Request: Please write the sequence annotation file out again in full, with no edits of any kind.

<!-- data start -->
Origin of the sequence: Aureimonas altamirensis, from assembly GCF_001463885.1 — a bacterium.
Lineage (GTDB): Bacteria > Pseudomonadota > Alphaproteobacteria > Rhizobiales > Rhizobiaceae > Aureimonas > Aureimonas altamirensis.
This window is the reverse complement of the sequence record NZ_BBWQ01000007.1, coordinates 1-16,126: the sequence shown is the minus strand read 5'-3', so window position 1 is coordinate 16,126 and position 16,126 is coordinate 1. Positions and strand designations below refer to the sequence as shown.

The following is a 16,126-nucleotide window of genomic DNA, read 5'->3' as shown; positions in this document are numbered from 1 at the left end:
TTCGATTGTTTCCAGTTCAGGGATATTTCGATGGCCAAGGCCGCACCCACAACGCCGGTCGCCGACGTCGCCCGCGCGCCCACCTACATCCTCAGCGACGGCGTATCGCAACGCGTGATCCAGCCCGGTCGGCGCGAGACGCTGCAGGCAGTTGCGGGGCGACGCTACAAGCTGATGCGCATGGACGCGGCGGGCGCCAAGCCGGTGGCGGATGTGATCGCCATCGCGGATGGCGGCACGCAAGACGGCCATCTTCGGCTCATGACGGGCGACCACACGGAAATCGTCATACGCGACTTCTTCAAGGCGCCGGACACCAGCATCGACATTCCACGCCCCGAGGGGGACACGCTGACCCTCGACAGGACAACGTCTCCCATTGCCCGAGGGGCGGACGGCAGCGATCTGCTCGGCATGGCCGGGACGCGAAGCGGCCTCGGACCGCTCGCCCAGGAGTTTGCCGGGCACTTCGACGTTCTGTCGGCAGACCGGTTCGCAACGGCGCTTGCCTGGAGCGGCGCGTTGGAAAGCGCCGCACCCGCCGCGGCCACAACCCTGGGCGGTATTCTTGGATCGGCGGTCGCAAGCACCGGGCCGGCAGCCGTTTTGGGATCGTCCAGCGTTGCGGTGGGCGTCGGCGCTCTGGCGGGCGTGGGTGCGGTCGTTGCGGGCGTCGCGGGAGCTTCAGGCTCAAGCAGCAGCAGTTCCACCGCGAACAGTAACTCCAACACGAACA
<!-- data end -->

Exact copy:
Origin of the sequence: Aureimonas altamirensis, from assembly GCF_001463885.1 — a bacterium.
Lineage (GTDB): Bacteria > Pseudomonadota > Alphaproteobacteria > Rhizobiales > Rhizobiaceae > Aureimonas > Aureimonas altamirensis.
This window is the reverse complement of the sequence record NZ_BBWQ01000007.1, coordinates 1-16,126: the sequence shown is the minus strand read 5'-3', so window position 1 is coordinate 16,126 and position 16,126 is coordinate 1. Positions and strand designations below refer to the sequence as shown.

The following is a 16,126-nucleotide window of genomic DNA, read 5'->3' as shown; positions in this document are numbered from 1 at the left end:
TTCGATTGTTTCCAGTTCAGGGATATTTCGATGGCCAAGGCCGCACCCACAACGCCGGTCGCCGACGTCGCCCGCGCGCCCACCTACATCCTCAGCGACGGCGTATCGCAACGCGTGATCCAGCCCGGTCGGCGCGAGACGCTGCAGGCAGTTGCGGGGCGACGCTACAAGCTGATGCGCATGGACGCGGCGGGCGCCAAGCCGGTGGCGGATGTGATCGCCATCGCGGATGGCGGCACGCAAGACGGCCATCTTCGGCTCATGACGGGCGACCACACGGAAATCGTCATACGCGACTTCTTCAAGGCGCCGGACACCAGCATCGACATTCCACGCCCCGAGGGGGACACGCTGACCCTCGACAGGACAACGTCTCCCATTGCCCGAGGGGCGGACGGCAGCGATCTGCTCGGCATGGCCGGGACGCGAAGCGGCCTCGGACCGCTCGCCCAGGAGTTTGCCGGGCACTTCGACGTTCTGTCGGCAGACCGGTTCGCAACGGCGCTTGCCTGGAGCGGCGCGTTGGAAAGCGCCGCACCCGCCGCGGCCACAACCCTGGGCGGTATTCTTGGATCGGCGGTCGCAAGCACCGGGCCGGCAGCCGTTTTGGGATCGTCCAGCGTTGCGGTGGGCGTCGGCGCTCTGGCGGGCGTGGGTGCGGTCGTTGCGGGCGTCGCGGGAGCTTCAGGCTCAAGCAGCAGCAGTTCCACCGCGAACAGTAACTCCAACACGAACA